A Heartfelt “Thank You”

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My friend left us today. I don’t know what to say, or what one is supposed to say, to make any of it better. I’m sure I’d screw it up anyway. What I will do is give him what I owe him: “thank you” from the bottom of my heart for what I witnessed with my own two eyes.

Shem Kellogg was one of the early giants in the New Hampshire liberty movement. I’ve heard he did a lot for the Ron Paul campaign. I know him from the Free State Project. When I was still living in Phoenix and wanted to acquire FSP literature to pass out, he was my point of contact. When I went to a Young Americans for Liberty conference in California in early 2013 to promote the FSP, Andrew Vermiglio, who has since joined us in New Hampshire, was there too, with a bunch of flyers Shem had shipped out to him. When I finally met Shem later that year, it was through going to conferences to promote the FSP. [Read more…]

The Sweetness of Severance

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Loss can become addictive.

Humans do not strive for adversity. Our deepest longings are for love, fulfillment, prosperity, and security, while the pervasive cancer that is our fear is nourished by the prospect of the loss of those things. This fear of loss drives us to success, but can also paralyze us, leaving us unable to embark upon the long and treacherous path of risk. Yet, burning bridges to the treasured aspects of one’s life can become a bit of a drug.

There is a certain air of masochism to the whole affair. For those who have become accustomed to loss, its familiarity can be a source of comfort in uncertain times. It is what we deserve, the only purpose for our wretched existence. Loss is pain, though pain without fear, and fear can be more agonizing than pain itself.

A fatalistic approach to loss can also prove attractive. Cynicism is empowering, as it gives us control over dark circumstances. Predicting with success brings a feeling of pride and accomplishment, and in times of difficulty, the predestination of pain is paradoxically uplifting. Through the power of the self-fulfilling prophecy, even the dullest among us can become wizards. [Read more…]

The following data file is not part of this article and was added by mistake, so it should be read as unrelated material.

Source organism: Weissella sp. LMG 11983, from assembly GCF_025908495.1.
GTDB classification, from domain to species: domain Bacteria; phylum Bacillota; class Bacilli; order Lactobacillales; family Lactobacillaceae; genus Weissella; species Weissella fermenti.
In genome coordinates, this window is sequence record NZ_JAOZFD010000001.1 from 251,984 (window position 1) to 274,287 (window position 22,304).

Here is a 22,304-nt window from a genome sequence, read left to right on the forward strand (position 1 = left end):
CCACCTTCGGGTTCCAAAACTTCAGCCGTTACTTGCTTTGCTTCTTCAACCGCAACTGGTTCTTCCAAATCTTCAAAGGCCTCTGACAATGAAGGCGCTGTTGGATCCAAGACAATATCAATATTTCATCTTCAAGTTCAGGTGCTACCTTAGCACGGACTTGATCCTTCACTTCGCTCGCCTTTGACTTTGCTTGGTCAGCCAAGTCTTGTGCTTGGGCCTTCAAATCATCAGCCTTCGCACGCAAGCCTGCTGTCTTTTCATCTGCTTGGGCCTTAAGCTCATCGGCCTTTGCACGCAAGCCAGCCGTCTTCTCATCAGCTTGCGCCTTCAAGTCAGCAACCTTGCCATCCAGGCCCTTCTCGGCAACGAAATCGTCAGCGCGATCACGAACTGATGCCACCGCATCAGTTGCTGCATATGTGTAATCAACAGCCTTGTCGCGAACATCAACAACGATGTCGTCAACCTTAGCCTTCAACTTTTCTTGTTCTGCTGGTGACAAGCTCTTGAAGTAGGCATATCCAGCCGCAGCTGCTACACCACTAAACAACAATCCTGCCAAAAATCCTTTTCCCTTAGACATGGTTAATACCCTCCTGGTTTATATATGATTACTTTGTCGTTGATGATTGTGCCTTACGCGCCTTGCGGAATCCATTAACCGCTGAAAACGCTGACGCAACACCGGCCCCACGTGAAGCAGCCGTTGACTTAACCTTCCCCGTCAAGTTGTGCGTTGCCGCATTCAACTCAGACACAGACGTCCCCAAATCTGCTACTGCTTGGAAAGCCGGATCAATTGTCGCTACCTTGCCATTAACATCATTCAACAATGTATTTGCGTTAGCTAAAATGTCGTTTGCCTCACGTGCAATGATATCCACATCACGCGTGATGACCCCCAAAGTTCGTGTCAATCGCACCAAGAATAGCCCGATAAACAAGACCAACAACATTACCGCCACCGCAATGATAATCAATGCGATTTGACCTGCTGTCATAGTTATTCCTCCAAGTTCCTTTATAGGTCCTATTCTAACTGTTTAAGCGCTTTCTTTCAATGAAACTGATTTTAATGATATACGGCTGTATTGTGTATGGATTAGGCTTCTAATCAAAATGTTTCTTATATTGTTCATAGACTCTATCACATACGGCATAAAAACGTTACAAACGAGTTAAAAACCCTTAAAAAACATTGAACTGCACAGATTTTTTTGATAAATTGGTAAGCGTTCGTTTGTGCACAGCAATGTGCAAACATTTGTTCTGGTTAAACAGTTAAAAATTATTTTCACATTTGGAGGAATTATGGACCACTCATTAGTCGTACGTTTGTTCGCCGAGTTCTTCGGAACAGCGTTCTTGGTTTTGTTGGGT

Men From Boys, Women From Girls

Is a strong character bestowed at birth? Learned through experiences? Or acquired by choice?

To some extent we are born a certain way. And it is true that we can only develop character if we so choose. However, without having lived a certain life, it can be very difficult to develop real mental and emotional strength and maturity. Men are made from boys and women from girls through the fires of pain, the weight of struggle, and the sting of loss.

You aren’t a man until you’ve felt the repeated battery of rejection crash against your sense of self-worth.

You aren’t a woman until you’ve forced yourself through week after exhausting week, trying your best to improve your life, only to feel it worsen instead.

You aren’t a man until you’ve reach the end of your means, have no clue how you’re going to pay the rent next month, and can’t even get to sleep because of it.

You aren’t a woman until you have loved, given your everything, promised your life over to the dream of a life shared with another, only to lose it all in the cruelest way possible.

You aren’t a complete adult with character until you’ve had dreams and lost them, tried everything and nothing worked, loved and lost. You aren’t a man or woman until you’ve hated yourself with all your strength, despaired to the point of losing all hope of even being able to hope again, pushed yourself well past the point of breaking for longer than any human should be able to endure…. and emerged from the ordeal not weaker, but stronger.

Gender differences can be bridged, cultures can be understood, and languages can be learned… but the chasm that separates the owner of a life of privilege and the victorious former denizen of Hell itself cannot be traversed.